--Ellery Queen Mystery Magazine

"Extremely dark and certainly twisted."
--Suspense Magazine

"Stands out as a chilling, philosophical look at murder and the nature of guilt."

"One unexpected punch after another."
--Kirkus Reviews

"Elegantly crafted . . . As the shadow of a second writer begins to cloud the picture, and the story accelerates down the slippery slope separating love and obsession, the twisty--and twisted--turns it takes ambush narrator and reader alike."
--Publishers Weekly

"[Feels like] exploring the minds of characters in Truman Capote's In Cold Blood or Werner Herzog's documentary Into the Abyss. It's a creepy feeling."

"With an economy of prose and pages, Nakamura has created a work that one can read during the course of a long afternoon and will remember for a lifetime."

"Nakamura's writing is as psychologically astute as it can be while also representing a vision of the world twisted and screwed, without joy or happiness. In other words, Last Winter, We Parted is the epitome of literary noir."
--Mystery People (Austin, TX), Pick of the Month

"An engrossing, original mystery that does not neglect the element of surprise."

"Nakamura reveals not just the complexities of artistic representation, but our wish that it were not so--our desire to remake events as if they had occurred right before our eyes."
--Words Without Borders

"An old-fashioned house of mirrors . . . Nakamura's book requires (but also rewards) close attention: it is in a way a Postmodern revival of some of the tropes of classic noir and hard-boiled fiction, with a specifically Japanese sensibility."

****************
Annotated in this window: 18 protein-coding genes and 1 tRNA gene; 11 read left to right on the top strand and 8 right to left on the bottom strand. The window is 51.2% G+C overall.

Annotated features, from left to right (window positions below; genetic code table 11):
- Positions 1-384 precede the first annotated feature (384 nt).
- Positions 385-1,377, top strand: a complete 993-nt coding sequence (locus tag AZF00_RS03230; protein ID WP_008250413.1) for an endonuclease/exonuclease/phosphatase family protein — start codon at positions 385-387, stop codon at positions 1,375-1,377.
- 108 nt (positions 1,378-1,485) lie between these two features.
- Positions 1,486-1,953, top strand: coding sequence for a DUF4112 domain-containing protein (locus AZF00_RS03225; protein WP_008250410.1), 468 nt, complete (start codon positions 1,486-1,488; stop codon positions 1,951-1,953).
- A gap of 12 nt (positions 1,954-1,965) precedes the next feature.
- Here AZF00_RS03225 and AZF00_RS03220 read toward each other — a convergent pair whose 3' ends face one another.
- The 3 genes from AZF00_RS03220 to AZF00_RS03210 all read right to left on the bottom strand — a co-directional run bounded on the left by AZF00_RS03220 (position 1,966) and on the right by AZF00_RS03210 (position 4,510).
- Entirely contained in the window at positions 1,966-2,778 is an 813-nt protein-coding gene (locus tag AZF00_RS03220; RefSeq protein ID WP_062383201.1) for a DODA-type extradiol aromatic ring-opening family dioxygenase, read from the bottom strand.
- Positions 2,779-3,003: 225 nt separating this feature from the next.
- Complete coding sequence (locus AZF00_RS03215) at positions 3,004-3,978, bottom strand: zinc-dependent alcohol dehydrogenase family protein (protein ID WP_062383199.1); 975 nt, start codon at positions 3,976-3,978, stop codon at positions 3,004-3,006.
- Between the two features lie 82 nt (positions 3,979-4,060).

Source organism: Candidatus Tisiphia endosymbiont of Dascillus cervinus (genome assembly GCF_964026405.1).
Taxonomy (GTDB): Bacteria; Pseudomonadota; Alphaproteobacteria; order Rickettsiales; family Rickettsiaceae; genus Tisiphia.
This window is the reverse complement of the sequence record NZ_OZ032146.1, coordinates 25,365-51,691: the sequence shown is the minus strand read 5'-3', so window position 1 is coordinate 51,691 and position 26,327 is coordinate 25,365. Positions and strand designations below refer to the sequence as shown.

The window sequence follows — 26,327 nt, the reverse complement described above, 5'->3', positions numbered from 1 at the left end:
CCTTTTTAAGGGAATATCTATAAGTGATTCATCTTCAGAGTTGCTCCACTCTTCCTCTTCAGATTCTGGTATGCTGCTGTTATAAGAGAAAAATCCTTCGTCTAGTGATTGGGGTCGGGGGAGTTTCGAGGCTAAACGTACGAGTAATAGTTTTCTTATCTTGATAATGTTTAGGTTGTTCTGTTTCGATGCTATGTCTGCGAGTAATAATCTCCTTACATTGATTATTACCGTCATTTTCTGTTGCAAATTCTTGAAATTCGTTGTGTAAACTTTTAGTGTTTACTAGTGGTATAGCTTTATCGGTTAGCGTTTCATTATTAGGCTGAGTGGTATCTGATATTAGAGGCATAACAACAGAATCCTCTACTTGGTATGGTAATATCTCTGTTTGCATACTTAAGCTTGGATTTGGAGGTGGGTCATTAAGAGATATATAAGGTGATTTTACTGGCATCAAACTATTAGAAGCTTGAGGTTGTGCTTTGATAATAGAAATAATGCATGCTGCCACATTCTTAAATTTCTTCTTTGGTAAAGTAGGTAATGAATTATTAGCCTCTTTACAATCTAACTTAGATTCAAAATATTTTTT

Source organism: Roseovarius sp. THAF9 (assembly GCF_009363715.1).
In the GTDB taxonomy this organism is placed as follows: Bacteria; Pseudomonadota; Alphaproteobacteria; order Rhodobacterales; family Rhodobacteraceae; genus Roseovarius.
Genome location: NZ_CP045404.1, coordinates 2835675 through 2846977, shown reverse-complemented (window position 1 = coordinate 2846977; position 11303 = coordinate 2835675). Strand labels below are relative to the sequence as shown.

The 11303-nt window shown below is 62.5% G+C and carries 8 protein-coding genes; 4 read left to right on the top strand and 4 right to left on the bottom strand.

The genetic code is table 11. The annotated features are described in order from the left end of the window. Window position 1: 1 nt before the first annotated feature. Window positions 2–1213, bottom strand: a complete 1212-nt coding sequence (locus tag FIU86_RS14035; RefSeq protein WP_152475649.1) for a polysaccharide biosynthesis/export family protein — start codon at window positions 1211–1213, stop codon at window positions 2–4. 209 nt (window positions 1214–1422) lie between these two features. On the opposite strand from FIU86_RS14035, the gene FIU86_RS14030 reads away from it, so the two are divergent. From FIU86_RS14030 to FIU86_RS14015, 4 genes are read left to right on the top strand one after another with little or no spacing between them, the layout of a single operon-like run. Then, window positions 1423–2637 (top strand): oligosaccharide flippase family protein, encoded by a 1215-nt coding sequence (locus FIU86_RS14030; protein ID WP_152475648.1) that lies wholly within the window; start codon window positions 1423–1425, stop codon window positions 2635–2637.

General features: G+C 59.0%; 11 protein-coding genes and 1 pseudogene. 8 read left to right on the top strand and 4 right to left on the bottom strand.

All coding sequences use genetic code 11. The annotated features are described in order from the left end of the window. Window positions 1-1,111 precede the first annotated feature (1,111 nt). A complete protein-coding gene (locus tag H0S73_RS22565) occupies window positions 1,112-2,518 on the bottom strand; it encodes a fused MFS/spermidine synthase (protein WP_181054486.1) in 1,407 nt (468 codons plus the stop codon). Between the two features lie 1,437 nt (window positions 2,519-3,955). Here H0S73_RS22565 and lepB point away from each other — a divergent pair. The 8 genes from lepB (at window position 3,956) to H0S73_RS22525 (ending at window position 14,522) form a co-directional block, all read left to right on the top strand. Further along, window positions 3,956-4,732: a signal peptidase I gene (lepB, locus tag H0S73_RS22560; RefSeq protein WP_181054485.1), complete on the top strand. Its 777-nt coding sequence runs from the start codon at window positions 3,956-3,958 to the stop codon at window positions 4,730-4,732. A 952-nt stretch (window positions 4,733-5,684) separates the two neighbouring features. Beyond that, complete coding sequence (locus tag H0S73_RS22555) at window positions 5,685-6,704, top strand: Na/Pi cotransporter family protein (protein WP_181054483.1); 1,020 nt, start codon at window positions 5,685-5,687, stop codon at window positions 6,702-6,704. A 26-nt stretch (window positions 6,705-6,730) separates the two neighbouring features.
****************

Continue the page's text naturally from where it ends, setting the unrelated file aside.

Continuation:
--International Noir Fiction

"A maddening merry-go-round, a twisted story of just how far some will go for their art, or for love."
--Crime Fiction Lover (UK)

"Enjoyably twisty."
--The Complete Review

"A murder mystery that will keep you guessing at every turn, as it is never really clear who the victims and the criminals are, until the ending that you will not see coming . . . A dark and wonderful psychological mind-screw that forces the reader to question their own capacity for evil . . . The subjects of love/hate, abandonment, obsession, revenge and sexual deviation are all touched upon in a manner that reminds me of Camus, or Kafka with a pinch of Dashiell Hammitt. Recommended for fans of crime pulps, Freud, Jim Thompson, Albert Camus and Japanese Noir."